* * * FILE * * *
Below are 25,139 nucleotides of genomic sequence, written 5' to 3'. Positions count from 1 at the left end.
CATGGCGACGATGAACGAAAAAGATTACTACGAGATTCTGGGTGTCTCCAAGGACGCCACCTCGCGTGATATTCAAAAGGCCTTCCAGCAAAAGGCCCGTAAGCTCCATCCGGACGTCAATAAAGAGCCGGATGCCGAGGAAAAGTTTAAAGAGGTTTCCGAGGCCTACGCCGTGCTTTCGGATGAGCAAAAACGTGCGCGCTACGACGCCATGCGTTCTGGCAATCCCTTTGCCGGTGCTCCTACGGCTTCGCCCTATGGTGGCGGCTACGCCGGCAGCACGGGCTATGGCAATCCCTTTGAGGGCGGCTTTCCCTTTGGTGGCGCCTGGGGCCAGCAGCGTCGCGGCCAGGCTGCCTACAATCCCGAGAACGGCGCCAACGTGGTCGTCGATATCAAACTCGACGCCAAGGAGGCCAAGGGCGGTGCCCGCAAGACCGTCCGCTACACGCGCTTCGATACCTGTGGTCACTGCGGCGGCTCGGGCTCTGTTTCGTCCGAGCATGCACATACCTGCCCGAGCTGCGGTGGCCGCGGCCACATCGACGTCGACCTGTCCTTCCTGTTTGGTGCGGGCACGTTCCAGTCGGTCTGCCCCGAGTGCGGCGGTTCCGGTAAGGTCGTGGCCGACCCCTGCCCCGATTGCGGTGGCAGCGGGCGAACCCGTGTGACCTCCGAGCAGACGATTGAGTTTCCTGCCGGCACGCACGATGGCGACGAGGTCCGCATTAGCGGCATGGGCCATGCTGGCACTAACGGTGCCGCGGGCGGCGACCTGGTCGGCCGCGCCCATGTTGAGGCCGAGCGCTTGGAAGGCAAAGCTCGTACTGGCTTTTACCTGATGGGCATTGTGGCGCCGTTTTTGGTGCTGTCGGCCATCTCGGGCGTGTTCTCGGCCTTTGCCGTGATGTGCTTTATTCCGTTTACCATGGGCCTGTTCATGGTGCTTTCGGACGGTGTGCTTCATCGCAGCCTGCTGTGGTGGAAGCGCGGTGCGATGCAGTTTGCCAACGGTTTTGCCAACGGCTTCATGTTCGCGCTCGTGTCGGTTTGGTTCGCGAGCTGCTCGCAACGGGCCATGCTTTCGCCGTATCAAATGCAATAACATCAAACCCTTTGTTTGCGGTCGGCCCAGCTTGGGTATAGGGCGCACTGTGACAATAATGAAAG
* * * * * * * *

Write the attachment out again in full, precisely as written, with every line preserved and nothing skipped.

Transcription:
Below are 25,139 nucleotides of genomic sequence, written 5' to 3'. Positions count from 1 at the left end.
CATGGCGACGATGAACGAAAAAGATTACTACGAGATTCTGGGTGTCTCCAAGGACGCCACCTCGCGTGATATTCAAAAGGCCTTCCAGCAAAAGGCCCGTAAGCTCCATCCGGACGTCAATAAAGAGCCGGATGCCGAGGAAAAGTTTAAAGAGGTTTCCGAGGCCTACGCCGTGCTTTCGGATGAGCAAAAACGTGCGCGCTACGACGCCATGCGTTCTGGCAATCCCTTTGCCGGTGCTCCTACGGCTTCGCCCTATGGTGGCGGCTACGCCGGCAGCACGGGCTATGGCAATCCCTTTGAGGGCGGCTTTCCCTTTGGTGGCGCCTGGGGCCAGCAGCGTCGCGGCCAGGCTGCCTACAATCCCGAGAACGGCGCCAACGTGGTCGTCGATATCAAACTCGACGCCAAGGAGGCCAAGGGCGGTGCCCGCAAGACCGTCCGCTACACGCGCTTCGATACCTGTGGTCACTGCGGCGGCTCGGGCTCTGTTTCGTCCGAGCATGCACATACCTGCCCGAGCTGCGGTGGCCGCGGCCACATCGACGTCGACCTGTCCTTCCTGTTTGGTGCGGGCACGTTCCAGTCGGTCTGCCCCGAGTGCGGCGGTTCCGGTAAGGTCGTGGCCGACCCCTGCCCCGATTGCGGTGGCAGCGGGCGAACCCGTGTGACCTCCGAGCAGACGATTGAGTTTCCTGCCGGCACGCACGATGGCGACGAGGTCCGCATTAGCGGCATGGGCCATGCTGGCACTAACGGTGCCGCGGGCGGCGACCTGGTCGGCCGCGCCCATGTTGAGGCCGAGCGCTTGGAAGGCAAAGCTCGTACTGGCTTTTACCTGATGGGCATTGTGGCGCCGTTTTTGGTGCTGTCGGCCATCTCGGGCGTGTTCTCGGCCTTTGCCGTGATGTGCTTTATTCCGTTTACCATGGGCCTGTTCATGGTGCTTTCGGACGGTGTGCTTCATCGCAGCCTGCTGTGGTGGAAGCGCGGTGCGATGCAGTTTGCCAACGGTTTTGCCAACGGCTTCATGTTCGCGCTCGTGTCGGTTTGGTTCGCGAGCTGCTCGCAACGGGCCATGCTTTCGCCGTATCAAATGCAATAACATCAAACCCTTTGTTTGCGGTCGGCCCAGCTTGGGTATAGGGCGCACTGTGACAATAATGAAAG